Antibiotic treatment within the first year of life may wipe out more than an unwanted infection: exposure to the drugs is associated with an increase in food allergy diagnosis, new research from the University of South Carolina suggests.

Analyzing South Carolina Medicaid administrative data from 2007 to 2009, researchers from the College of Pharmacy, School of Medicine and Arnold School of Public Health identified 1,504 cases of children with food allergies and 5,995 controls without food allergies, adjusting for birth month and year, sex and race/ethnicity. Applying conditional logistic regression and adjusting for factors including birth, breastfeeding, asthma, eczema, maternal age and urban residence, the researchers found that children prescribed antibiotics within the first year of life were 1.21 times more likely to be diagnosed with food allergy than children who hadn't received an antibiotic prescription.

The association between antibiotic prescription and development of food allergy was statistically significant, and the odds of a food allergy diagnosis increased with the number of antibiotic prescriptions a child received, growing from 1.31 times greater risk with three prescriptions to 1.43 times with four prescriptions and 1.64 times with five or more prescriptions. The interdisciplinary research team, led by Bryan Love, Pharm.D., found the strongest association between children who were prescribed cephalosporin and sulfonamide antibiotics, which are broad-spectrum therapies (adjusted OR 1.50 and 1.54, respectively), compared with narrower spectrum agents such as penicillins and macrolides. .

This research builds upon previous studies finding that normal gut flora is critical for developing the body's tolerance to foreign proteins such as food. Antibiotics are known to alter the composition of gut flora, and U.S. children ages three months to three years are prescribed 2.2 antimicrobial prescriptions per year on average, according to the literature. The study's results suggest a potential link between the rise in antibiotic prescriptions for young children and the rise in diagnosis of food allergies in children.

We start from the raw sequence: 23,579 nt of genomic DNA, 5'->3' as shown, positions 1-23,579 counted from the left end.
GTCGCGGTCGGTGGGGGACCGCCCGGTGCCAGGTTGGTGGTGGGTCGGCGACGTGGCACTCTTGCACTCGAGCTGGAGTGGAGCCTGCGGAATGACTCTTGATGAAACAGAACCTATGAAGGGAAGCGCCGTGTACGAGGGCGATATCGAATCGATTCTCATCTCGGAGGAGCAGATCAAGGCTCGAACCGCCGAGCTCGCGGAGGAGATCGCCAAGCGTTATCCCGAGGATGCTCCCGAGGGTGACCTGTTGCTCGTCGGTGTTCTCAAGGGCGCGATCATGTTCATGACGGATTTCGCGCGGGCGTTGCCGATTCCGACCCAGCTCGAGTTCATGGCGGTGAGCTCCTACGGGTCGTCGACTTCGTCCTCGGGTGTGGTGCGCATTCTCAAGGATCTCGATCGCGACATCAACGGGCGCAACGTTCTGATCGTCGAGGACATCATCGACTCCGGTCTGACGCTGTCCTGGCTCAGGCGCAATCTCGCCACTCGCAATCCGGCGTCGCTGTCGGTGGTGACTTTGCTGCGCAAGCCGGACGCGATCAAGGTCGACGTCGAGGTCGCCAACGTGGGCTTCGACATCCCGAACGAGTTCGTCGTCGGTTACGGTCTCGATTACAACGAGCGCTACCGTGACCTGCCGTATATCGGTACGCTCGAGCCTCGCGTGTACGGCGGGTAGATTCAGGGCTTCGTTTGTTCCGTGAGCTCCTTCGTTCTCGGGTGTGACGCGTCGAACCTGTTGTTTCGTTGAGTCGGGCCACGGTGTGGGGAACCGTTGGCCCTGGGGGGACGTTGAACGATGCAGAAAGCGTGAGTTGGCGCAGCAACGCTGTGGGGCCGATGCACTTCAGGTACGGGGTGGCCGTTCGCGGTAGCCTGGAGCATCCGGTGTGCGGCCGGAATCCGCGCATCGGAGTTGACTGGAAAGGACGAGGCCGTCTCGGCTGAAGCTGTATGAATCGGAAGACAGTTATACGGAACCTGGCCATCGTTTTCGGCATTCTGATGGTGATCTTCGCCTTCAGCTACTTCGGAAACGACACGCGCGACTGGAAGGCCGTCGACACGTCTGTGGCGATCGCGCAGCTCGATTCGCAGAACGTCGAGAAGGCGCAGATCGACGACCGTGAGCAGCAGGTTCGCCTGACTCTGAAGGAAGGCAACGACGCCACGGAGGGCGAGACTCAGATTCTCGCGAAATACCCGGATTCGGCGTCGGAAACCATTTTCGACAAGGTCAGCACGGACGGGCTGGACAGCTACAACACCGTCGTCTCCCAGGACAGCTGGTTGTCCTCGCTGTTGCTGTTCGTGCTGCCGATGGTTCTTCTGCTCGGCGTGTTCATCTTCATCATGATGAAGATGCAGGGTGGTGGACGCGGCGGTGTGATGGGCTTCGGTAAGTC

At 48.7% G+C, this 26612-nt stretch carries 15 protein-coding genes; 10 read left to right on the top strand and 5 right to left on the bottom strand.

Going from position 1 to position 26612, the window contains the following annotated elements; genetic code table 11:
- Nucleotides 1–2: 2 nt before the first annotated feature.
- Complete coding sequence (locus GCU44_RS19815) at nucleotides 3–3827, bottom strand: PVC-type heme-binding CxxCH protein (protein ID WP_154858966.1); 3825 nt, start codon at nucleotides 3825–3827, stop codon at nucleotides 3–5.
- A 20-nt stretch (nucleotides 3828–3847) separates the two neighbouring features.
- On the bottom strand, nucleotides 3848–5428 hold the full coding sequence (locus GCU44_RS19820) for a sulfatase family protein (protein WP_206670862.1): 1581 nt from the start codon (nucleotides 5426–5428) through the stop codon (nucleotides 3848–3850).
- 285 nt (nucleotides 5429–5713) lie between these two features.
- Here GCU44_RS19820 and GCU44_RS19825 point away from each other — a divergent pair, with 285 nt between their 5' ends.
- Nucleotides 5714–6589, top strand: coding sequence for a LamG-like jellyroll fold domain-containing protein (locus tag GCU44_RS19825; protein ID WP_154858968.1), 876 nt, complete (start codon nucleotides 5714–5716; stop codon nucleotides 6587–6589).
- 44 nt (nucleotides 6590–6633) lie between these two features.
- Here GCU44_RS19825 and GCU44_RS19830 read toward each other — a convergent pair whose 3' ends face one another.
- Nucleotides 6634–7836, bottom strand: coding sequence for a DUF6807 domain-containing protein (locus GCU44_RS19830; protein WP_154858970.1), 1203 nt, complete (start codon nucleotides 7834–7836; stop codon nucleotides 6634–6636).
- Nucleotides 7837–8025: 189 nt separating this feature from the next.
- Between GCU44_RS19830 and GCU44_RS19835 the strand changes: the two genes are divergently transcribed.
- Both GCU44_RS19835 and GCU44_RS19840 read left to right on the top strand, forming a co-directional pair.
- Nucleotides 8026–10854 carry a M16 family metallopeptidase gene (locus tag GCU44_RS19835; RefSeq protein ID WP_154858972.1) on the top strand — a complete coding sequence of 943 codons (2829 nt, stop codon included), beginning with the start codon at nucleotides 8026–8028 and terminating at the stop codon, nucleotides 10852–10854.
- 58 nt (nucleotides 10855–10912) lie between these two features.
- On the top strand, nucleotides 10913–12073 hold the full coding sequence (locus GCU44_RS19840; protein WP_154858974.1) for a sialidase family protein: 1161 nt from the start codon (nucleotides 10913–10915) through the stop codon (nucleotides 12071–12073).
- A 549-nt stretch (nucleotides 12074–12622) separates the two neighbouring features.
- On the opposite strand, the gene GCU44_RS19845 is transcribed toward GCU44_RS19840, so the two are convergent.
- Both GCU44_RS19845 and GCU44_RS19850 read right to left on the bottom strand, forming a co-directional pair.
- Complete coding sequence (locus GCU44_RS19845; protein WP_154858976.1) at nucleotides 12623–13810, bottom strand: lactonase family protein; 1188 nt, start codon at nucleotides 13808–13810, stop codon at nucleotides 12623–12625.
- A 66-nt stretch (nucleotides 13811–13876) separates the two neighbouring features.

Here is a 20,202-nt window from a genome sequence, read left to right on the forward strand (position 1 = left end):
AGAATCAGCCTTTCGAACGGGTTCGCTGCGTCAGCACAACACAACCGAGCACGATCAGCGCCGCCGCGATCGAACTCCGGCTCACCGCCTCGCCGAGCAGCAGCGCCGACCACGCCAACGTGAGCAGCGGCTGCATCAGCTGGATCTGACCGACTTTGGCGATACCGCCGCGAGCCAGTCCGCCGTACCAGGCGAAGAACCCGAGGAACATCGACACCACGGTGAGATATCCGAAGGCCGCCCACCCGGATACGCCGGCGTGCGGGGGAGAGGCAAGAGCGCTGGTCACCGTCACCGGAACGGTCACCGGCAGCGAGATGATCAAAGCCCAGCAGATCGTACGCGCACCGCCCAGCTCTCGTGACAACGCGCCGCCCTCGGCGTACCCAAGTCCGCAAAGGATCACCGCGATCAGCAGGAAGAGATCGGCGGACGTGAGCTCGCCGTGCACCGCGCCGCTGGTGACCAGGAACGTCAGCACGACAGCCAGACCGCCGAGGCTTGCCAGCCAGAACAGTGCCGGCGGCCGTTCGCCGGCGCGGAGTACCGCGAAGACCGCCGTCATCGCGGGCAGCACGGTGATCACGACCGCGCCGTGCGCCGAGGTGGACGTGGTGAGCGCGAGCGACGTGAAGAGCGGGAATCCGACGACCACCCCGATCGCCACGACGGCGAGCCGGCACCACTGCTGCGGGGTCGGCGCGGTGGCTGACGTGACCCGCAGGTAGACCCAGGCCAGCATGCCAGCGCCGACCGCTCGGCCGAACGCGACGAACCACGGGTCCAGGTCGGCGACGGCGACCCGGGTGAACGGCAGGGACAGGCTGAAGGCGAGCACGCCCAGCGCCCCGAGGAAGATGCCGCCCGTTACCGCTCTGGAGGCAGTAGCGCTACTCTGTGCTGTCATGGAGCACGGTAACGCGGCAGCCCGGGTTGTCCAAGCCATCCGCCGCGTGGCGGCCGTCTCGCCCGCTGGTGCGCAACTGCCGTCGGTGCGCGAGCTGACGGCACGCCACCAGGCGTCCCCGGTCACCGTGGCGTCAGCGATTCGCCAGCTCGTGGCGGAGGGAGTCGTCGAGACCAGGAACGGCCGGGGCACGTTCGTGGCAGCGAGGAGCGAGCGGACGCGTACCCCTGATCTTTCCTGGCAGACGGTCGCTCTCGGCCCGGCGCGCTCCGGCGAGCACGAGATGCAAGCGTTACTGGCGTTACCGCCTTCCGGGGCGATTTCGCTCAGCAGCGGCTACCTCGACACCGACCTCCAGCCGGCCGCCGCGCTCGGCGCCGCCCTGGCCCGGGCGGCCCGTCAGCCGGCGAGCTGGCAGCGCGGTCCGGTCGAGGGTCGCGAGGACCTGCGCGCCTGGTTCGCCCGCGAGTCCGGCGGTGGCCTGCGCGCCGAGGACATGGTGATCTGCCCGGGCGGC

If taking Clostridia as a probiotic for food allergies works, it would be amazing for food allergy sufferers. Very exciting research. From Time:

The Bacteria That May One Day Cure Food Allergies

Every round of antibiotics a person takes will wipe out strains of bacteria inside the body, some of which are eliminated forever. Considering how early and how often antibiotics are administered to kids—coupled with our increasingly antimicrobial lifestyles—we’ve become more prone to allergies and other ailments, the hygiene hypothesis goes. There’s no cure for food allergies, just lifestyle adjustments and abstention. But Nagler and her team may have the germ of an idea for treatment using gut bacteria, according to a new mice study published in the Proceedings of the National Academy of Sciences.

The team dosed two groups of mice with peanut allergens. One group of mice had been bred to be entirely without gut germs; the other group had sparsely populated gut bacteria due to treatment with antibiotics. Both groups of mice had higher levels of the allergen in their bloodstream compared to mice with healthy gut-bacteria populations.